http://sixthformlaw.info/01_modules/other_material/law_and_morality/0_what_is_law.htm

Definition of law - Marxist theory Marxist theories of law generally define law as a tool of oppression used by capitalists to control the proletariat. Karl Marx

Definition of law - Natural Law An embodiment of Reason, whether in the individual or the community. Plato (Greek philosopher born 427 BC) "Nothing else than an ordinance of reason for the common good, made by him who has care of the community, and promulgated".xi - St Thomas Aquinas (Italian philosopher born 1224)

Definition of law - Legal Realism "The prophecies of what the courts will do ... are what I mean by the law".xii - Oliver Wendell Holmes, Jr. (American judge and jurist born 1841) "What officials do about disputes".xiii Karl Nickerson Llewellyn (American legal scholar born 1893) "The sum of the influences that determine decisions in courts of justice." - Lord Browne-Wilkinson (Senior Law Lord born 1930)

Other definitions "Lawexist if it is externally guaranteed by the probability of coercion (physical or psychological) to bring about conformity or avenge violation, and is applied by a staff of people holding themselves specially ready for that purpose.". - Max Weber (German sociologist, philosopher, and political economist whose ideas influenced social theory, social research, and the entire discipline of sociology.) "Law is the formal glue that holds fundamentally disorganised societies together".xiv Thomas Hobbes (English philosopher born 1588) "Law is the cement of society and also an essential medium of change. Knowledge of law increases ones understanding of public affairs. Its study promotes accuracy of expression, facility in argument and skill in interpreting the written word, as well as some understanding of social values". - Glanville WilliamsLearning the law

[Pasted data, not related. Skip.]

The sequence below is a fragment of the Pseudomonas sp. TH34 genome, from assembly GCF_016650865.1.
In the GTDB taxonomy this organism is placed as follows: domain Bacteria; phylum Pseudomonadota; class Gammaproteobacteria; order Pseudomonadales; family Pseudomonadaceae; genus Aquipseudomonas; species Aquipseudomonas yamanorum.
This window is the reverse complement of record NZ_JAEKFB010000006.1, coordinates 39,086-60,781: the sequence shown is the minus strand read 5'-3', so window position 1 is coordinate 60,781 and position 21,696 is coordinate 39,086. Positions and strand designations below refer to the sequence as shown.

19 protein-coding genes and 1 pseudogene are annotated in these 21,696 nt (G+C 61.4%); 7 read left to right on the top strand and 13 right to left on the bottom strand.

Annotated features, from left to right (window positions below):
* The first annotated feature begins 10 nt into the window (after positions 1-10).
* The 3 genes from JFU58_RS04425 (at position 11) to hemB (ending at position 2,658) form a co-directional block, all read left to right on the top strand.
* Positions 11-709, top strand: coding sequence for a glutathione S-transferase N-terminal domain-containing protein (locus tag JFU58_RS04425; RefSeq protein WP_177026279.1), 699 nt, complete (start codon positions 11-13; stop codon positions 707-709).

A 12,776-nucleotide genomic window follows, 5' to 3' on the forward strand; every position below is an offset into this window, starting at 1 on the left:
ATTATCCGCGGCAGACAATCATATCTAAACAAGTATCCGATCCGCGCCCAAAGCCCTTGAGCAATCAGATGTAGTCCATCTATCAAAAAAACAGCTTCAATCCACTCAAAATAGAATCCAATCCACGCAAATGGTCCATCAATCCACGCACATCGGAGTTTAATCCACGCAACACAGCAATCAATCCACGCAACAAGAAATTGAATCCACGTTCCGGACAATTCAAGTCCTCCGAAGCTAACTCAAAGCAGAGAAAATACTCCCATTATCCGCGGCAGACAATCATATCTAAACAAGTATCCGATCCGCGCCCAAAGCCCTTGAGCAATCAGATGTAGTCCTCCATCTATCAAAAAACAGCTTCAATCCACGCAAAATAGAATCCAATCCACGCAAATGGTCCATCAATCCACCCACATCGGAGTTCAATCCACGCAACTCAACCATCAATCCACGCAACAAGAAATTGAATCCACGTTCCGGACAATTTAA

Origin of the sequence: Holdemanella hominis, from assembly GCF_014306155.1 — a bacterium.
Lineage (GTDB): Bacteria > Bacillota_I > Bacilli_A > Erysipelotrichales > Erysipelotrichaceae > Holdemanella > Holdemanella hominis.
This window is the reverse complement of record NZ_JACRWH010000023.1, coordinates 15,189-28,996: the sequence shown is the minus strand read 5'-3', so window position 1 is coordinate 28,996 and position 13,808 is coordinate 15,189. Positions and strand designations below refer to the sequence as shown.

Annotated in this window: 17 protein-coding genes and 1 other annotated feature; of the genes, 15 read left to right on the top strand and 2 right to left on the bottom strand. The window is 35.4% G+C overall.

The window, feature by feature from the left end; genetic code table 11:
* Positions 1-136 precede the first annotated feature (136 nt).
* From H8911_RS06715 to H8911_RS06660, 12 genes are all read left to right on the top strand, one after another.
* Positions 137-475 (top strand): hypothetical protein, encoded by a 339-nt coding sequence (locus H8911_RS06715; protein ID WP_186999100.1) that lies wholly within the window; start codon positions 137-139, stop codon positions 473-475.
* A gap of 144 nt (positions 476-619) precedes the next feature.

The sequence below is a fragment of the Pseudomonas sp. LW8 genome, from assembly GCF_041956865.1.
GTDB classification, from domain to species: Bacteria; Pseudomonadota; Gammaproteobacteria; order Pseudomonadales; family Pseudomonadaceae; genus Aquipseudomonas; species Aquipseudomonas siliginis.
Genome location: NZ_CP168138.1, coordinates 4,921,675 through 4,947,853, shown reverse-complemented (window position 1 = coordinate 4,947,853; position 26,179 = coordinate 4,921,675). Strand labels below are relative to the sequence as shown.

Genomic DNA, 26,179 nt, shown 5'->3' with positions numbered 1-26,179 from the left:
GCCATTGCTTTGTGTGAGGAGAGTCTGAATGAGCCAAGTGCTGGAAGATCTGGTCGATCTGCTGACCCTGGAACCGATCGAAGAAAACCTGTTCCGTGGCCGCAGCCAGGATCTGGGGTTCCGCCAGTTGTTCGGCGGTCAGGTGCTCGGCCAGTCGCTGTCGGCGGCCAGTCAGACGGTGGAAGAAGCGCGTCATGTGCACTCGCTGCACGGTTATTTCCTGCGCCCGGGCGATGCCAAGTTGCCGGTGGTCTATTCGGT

Footnotes/Endnotes, Sources, Bibliography and References:


i

Oxforddictionaries.com Geoffrey Robertson, Crime against humanity. 90. iii http://www.oxforddictionaries.com/us/definition/american_english/law iv http://sixthformlaw.info/01_modules/other_material/law_and_morality/0_what_is_law.htm
ii

v
vi

http://legal-dictionary.thefreedictionary.com

http://www.merriam-webster.com/dictionary/law http://www.rationalskepticism.org/philosophy/jurisprudence-morality-and-law-t2759.html viii http://faculty.cua.edu/pennington/Law508/DefinitionsLaw.htm ix http://education.yahoo.com/reference/encyclopedia/entry/law-law from: H. L. A. Hart, The Concept of Law (1961); R. A. Wormser, The Story of the Law and the Men Who Made It (rev. ed. 1962); R. David, Major Legal Systems in the World Today (tr. 1968).
vii x

http://global.britannica.com/EBchecked/topic/332745/law "Summa Theologiae (Summary of Theology)", Question 90, Art. 4 xii "The Path of the Law" in Collected Papers, 1920
xi xiii xiv

"The Bramble Bush" 1951 Leviathan (1651)